Tips for Europeans in Northern New Jersey
Sure enough, these are my personal impressions and favorites. I got the impression that they reflect some kind of European taste, so of course you need to reflect them a bit and decide for yourself what you are interested in.
- http://www.mapquest.com/ is vital for all navigation - unless you have your own GPS ;-)
- Official pages
- The page of the state of New Jersey: http://www.state.nj.us/
- The page of the state of New York: http://www.state.ny.us/
- The page of the state of Pennsylvania: http://www.state.pa.us/
- Hanging out in Woodstock, NY
- This is a great place to hang out on a lazy Sunday afternoon.
It is the Woodstock people think of as the place where the famous Woodstock music festival took place in 1968.
It is not the place though. The original plan was to have it there, but it was finally moved to a place 50 miles South of Woodstock.
The name was kept though because it was established already.
Woodstock still lives, there are no chain stores there and you can meet very interesting and friendly people.
When we were there on a Saturday afternoon, we sat for two hours in a "drumming for peace" session. People passing by just joined in and it was big fun.
If you get bored, there are nice hills in the surrounding area that you can walk up, typically an hour or so to walk (one way).
- It is good advice to go to Woodstock on a weekend day, as even hippies seem to pursue some activities during the week.
- Franklin D. Rosevelt's home
- Not too far from Woodstock, roughly 2 hours north of
NYC in Hyde Park, NY (take route 9 North to Hyde Park). Basically it's just he house the family lived in, but it contains a good exhibition and you get to learn a bit more about the WWII times and one of the most famous American presidents.
- Hiking on the Appalachian Trail
- The Appalachian Trail stretches from Atlanta, GA to Maine, several thousand miles along the East coast. There is a very nice stretch in the Pocono mountains, along the Delaware at the border of New Jersey, Pennsylvania, and New York state. Go to the Delaware water gap, coming from the East take the last exit off of route 80 before you go into Pennsylvania. Keep going on the right-hand side of the Delaware until you reach the park visitor center. They have maps. The Appalachian trail is on the ridge on the other side of the visitor center, maybe 300 feet (100 meters) higher up than the road.
- Canoeing on the Delaware
- ... is dead easy. Just go some place along the Delaware,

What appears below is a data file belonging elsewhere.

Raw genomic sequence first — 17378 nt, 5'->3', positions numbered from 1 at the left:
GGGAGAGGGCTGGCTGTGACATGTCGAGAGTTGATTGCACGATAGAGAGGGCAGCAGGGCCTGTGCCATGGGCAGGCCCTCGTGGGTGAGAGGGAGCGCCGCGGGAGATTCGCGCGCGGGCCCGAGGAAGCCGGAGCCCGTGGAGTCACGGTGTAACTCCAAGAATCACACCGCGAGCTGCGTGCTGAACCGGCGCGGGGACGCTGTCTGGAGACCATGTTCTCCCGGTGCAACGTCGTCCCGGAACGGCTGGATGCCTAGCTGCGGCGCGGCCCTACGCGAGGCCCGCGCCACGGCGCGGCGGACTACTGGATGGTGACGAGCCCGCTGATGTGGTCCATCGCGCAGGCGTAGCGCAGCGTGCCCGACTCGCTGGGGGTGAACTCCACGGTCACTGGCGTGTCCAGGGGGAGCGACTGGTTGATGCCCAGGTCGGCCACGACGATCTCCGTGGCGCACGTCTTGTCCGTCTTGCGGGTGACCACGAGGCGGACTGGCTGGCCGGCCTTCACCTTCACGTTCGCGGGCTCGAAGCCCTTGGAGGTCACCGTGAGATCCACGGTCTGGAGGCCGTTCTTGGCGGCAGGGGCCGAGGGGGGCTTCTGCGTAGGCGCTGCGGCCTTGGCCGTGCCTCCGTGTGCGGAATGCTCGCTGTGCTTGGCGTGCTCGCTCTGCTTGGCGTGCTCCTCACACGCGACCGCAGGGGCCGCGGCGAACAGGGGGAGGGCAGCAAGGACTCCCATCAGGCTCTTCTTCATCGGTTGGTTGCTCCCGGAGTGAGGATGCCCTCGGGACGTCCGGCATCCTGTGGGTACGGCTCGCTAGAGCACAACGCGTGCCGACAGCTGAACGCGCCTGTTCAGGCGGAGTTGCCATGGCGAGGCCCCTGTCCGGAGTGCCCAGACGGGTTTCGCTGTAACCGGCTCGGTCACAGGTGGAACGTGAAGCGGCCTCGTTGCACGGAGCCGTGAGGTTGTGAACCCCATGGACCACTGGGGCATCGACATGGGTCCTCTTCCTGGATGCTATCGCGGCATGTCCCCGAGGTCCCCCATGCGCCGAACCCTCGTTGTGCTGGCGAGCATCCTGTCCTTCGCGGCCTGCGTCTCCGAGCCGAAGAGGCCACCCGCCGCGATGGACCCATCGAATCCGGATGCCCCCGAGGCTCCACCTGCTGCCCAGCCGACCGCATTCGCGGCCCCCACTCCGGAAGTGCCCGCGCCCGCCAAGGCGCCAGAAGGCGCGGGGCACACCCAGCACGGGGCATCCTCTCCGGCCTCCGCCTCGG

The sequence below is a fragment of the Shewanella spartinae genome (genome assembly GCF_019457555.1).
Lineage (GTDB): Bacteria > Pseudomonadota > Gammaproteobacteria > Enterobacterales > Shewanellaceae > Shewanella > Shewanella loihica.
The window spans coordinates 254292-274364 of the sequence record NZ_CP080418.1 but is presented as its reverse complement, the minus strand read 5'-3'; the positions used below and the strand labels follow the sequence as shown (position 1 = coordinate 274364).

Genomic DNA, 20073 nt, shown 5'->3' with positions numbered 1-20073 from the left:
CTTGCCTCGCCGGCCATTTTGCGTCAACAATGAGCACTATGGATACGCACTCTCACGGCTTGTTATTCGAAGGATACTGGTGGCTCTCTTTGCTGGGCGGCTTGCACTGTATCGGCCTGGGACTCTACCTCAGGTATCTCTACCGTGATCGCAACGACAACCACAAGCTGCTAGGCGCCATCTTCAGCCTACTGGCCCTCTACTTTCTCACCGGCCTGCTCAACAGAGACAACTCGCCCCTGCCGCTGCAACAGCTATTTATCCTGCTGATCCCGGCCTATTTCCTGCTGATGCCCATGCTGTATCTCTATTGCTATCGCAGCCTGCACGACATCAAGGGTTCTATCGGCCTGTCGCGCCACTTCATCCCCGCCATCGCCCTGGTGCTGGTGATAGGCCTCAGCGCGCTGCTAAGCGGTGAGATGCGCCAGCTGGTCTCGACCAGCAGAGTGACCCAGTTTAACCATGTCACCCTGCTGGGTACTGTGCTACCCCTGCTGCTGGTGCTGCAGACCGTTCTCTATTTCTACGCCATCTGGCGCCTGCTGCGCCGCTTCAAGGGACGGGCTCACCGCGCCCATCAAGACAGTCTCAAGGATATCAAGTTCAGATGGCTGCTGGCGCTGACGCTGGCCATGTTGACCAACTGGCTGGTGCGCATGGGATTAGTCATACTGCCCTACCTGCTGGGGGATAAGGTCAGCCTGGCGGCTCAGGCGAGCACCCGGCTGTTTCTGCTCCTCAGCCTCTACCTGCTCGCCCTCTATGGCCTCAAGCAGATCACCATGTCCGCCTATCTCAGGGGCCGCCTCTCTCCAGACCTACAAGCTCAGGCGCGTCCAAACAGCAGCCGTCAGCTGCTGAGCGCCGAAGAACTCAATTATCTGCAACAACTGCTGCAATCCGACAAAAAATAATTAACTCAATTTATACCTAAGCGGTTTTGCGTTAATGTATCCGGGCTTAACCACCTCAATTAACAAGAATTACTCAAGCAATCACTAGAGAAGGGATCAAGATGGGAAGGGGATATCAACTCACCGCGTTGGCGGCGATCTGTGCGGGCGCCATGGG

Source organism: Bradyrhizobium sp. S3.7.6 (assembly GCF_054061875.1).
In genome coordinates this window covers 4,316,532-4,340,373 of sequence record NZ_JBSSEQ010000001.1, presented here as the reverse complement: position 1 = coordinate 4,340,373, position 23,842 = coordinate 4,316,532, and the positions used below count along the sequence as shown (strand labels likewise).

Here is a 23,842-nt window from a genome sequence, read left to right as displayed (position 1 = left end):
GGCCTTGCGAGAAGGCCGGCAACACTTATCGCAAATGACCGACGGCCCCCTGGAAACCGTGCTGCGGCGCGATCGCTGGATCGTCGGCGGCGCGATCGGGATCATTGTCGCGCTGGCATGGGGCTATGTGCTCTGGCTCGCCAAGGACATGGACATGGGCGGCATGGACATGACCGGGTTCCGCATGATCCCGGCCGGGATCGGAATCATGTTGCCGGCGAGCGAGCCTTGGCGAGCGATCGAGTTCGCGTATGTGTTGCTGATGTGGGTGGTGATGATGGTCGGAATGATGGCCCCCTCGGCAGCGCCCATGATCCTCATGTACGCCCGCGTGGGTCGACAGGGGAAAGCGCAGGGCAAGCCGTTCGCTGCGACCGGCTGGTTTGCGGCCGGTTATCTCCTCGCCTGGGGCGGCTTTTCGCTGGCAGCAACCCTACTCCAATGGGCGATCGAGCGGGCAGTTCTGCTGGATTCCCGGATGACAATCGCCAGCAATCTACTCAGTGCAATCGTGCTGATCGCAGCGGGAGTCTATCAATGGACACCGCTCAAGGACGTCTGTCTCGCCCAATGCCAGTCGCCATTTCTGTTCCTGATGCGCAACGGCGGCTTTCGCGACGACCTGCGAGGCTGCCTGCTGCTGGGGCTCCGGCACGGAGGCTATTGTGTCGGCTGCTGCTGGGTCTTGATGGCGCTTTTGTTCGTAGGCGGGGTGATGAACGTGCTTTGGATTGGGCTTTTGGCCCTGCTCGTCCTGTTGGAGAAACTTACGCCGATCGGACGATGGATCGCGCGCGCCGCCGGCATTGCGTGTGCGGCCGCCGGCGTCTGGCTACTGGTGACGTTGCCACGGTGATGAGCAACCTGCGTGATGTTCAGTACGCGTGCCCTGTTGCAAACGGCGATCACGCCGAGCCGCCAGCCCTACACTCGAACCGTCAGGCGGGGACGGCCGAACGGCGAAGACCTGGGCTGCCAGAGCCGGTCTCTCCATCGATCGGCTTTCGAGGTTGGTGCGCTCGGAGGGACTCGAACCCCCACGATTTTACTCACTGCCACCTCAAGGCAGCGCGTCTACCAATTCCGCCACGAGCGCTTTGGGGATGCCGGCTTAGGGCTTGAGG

typically into New York state, and stop at a canoe rental place. They bring you to the start or pick you up. The Delaware is a very big and very gently flowing river, if you paddle a bit, you can easily come to a standstill in the middle of the river.
- New Jersey Swamps
- In case you didn't know that most of New Jersey is swamp land (largely hidden below the concrete), it's about time to get to see it. There are a couple of nice hiking trails, mostly on boardwalks, in the Chatham area. They are very nice in winter and in summer, in summer you should have insect repellent with you. Go in the late afternoon for some wildlife watching, including birds, deer, turtles, and the New Jersey state animal, the moskito.
- Two good starts are:
- The New Jersey Swamp Educational Center hiking trail. From
Chatham Main St. go onto Fairmount Ave (close to the train
station). Keep going for about 1.8 miles until you see signs
to the "Great Swamp" at a traffic light intersection. Follow
the sign by taking a right (road goes slightly downhill). It
is then on the left-hand side.
- If you keep going straight at that crossing, take a right
after another 1.8 miles (two roads to the right) onto
Meyersville Road. Follow the sign into Meyersville (2.6
miles). At the circular traffic
exit to the right onto New Vernon Road. After 1.8 miles the
parking lot is on the left.
- House hunting
- There's another interesting Sunday afternoon activity:
joining the house hunters. If you drive around in a
neighborhood, you will see signs in front yards announcing
that this particular real estate is for sale. Very often it
will also tell you that there is an open house on Sunday from
1pm to 5pm. There would be the owner or, much more frequently,
a real estate agent, prepared to show people around in the
house. Don't be shy, the people are prepared to show strangers
around in the houses. Don't tell them though that you are just
a tourist curious to get to see an American home.
Looking at houses is very interesting, in particular if you are from good
old Europe and haven't seen that many wooden houses yet. You
can engage owners in conversations about the heating system or
gardening, and you can inquire about termite problems
(remember, it's all wood). Brick houses are very rare. If you
notice bricks on the outside of a house, chances are they are
just mounted on the interior wood.
Don't you confuse the Jets with the Nets or the Mets! I found that a pro(fessional) game, let it be basketball, baseball, football, or hockey, is mostly less fun and more expensive than college events. College sport is a big thing in the US, and the crowd is more supportive as the teams are local. In the East, there is the "Big East" conference that organizes all the big events.
If you are in Northern New Jersey, Rutgers for example is a big college. They can draw several tens of thousand spectators. Close to Morristown is Seton Hall, for example for women's basketball, with up to 2,000 spectators.
- Sports seasons
- Football season is roughly from August to early next year, ending with the Superbowl pro final
- Basketball season is roughly from late summer to spring.
- Baseball season is almost all through the year with almost daily games
- Big East
- Big East, college football, basketball, baseball, and soccer
- Rutgers Scarlet Knights College Football
- The Crossings Factory Stores in Pennsylvania is a great place. Outlet malls from good quality stores with great discounts. Check their web page http://www.thecrossings.com/ for details on what stores there are. The place is in Tannersville, just a little bit East of Stroudsburg, PA, on route 80 (exit 299).